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Editor's letter

Jess Cagle discusses Michael Jackson, Farrah Fawcett, and more

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This is no ordinary issue of Entertainment Weekly. That’s because it’s been an extraordinary couple of weeks. It started with Ed McMahon’s passing on June 23, then Farrah Fawcett’s on the morning of June 25. A few hours later, the shocking news of Michael Jackson’s death exploded like a flash fire over social networks. More showbiz losses followed: ’50s TV icon Gale Storm, 87; infomercial king Billy Mays, 50; comedian Fred Travalena, 66. We are happy to report, however, that Jeff Goldblum, George Clooney, Harrison Ford, Natalie Portman, Rick Astley, and Britney Spears are still with us. News of their deaths turned out to be online hoaxes — incredibly tacky hoaxes.

Our website, EW.com, has been keeping you up-to-date with breaking news, 24/7 reporting, tributes, and our popular photo galleries. In this issue of the magazine, starting on page 11, we devote 28 pages to Jackson’s final days, his fascinating life, and, most important, his music. (More commemorative covers are available at ew.com/mjcover.) Yes, his death has overshadowed everyone else’s, notably Fawcett’s. But the truth is, we began mourning her weeks ago, when it became clear that she would not win her battle with cancer. By the time she finally lost, we had already enshrined her in our collective memory as a beloved figure of vulnerability and fortitude.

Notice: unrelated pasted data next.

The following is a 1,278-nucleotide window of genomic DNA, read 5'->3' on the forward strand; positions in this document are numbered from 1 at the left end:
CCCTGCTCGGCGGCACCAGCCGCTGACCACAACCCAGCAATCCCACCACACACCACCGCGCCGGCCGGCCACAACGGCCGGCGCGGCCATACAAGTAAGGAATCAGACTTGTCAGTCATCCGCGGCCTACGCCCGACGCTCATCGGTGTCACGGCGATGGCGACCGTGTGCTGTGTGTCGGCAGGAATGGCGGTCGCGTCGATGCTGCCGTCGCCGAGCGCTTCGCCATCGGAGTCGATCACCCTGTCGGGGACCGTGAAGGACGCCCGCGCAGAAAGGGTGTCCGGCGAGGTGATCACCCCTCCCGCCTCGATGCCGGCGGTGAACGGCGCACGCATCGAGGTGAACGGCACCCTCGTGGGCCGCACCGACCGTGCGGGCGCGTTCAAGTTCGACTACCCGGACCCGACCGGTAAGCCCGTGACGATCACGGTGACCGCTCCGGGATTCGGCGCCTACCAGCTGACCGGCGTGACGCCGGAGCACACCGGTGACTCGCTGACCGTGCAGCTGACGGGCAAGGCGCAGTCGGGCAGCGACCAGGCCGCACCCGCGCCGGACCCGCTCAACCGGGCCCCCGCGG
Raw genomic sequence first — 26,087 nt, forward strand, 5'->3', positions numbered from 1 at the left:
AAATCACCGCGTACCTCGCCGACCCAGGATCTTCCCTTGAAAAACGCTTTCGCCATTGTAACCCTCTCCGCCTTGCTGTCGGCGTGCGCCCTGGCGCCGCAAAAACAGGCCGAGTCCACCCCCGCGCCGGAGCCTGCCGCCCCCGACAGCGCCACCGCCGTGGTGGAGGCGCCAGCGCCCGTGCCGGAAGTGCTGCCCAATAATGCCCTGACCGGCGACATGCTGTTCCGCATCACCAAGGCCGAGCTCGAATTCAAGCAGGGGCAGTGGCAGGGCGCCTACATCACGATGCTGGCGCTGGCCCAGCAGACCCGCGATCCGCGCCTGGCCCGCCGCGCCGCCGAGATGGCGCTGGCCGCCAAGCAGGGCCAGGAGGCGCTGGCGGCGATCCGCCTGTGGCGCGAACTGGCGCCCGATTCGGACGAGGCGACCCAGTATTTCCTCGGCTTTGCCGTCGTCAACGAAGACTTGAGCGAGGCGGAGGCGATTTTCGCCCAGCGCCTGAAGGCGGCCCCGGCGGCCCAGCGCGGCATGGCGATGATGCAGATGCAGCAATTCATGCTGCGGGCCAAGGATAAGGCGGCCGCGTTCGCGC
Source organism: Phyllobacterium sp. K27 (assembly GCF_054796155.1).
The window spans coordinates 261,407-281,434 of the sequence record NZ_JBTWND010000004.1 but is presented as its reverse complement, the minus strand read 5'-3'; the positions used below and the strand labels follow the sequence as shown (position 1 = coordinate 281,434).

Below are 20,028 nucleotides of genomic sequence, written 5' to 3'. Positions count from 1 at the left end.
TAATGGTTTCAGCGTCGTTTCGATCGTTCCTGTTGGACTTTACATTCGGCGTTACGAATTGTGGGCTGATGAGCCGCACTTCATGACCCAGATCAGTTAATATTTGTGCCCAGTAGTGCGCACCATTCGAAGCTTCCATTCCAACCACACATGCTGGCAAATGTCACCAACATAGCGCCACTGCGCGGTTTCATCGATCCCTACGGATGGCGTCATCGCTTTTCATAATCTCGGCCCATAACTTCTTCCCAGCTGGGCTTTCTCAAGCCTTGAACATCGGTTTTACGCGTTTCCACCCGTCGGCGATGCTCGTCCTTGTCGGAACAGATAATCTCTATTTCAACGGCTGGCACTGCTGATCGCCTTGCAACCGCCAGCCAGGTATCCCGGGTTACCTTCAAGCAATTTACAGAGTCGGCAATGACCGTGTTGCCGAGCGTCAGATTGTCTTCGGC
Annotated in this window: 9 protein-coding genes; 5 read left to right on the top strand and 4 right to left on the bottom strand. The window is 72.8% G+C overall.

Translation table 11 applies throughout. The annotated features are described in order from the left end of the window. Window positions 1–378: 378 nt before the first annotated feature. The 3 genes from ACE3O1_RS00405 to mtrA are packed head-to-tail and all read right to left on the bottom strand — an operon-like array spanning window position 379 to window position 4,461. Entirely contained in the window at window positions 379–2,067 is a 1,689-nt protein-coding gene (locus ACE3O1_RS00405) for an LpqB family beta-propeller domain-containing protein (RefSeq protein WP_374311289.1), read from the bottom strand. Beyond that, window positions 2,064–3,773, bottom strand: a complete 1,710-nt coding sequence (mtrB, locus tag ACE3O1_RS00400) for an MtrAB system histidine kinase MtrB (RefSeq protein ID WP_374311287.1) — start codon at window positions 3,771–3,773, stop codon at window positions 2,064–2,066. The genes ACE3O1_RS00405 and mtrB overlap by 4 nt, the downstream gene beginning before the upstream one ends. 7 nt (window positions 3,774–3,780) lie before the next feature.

Now comes time to decide how Michael Jackson should be remembered. The mysteries surrounding his death remind us that he was a strange man indeed. But his passing also reminds us of his timeless songs, his groundbreaking performances, and his singular, sensational artistry, which altered the DNA of pop culture — and changed it for the better. It seems he was designed solely to entertain, and though we can only imagine what his comeback concerts might have yielded, he more than fulfilled his mission.

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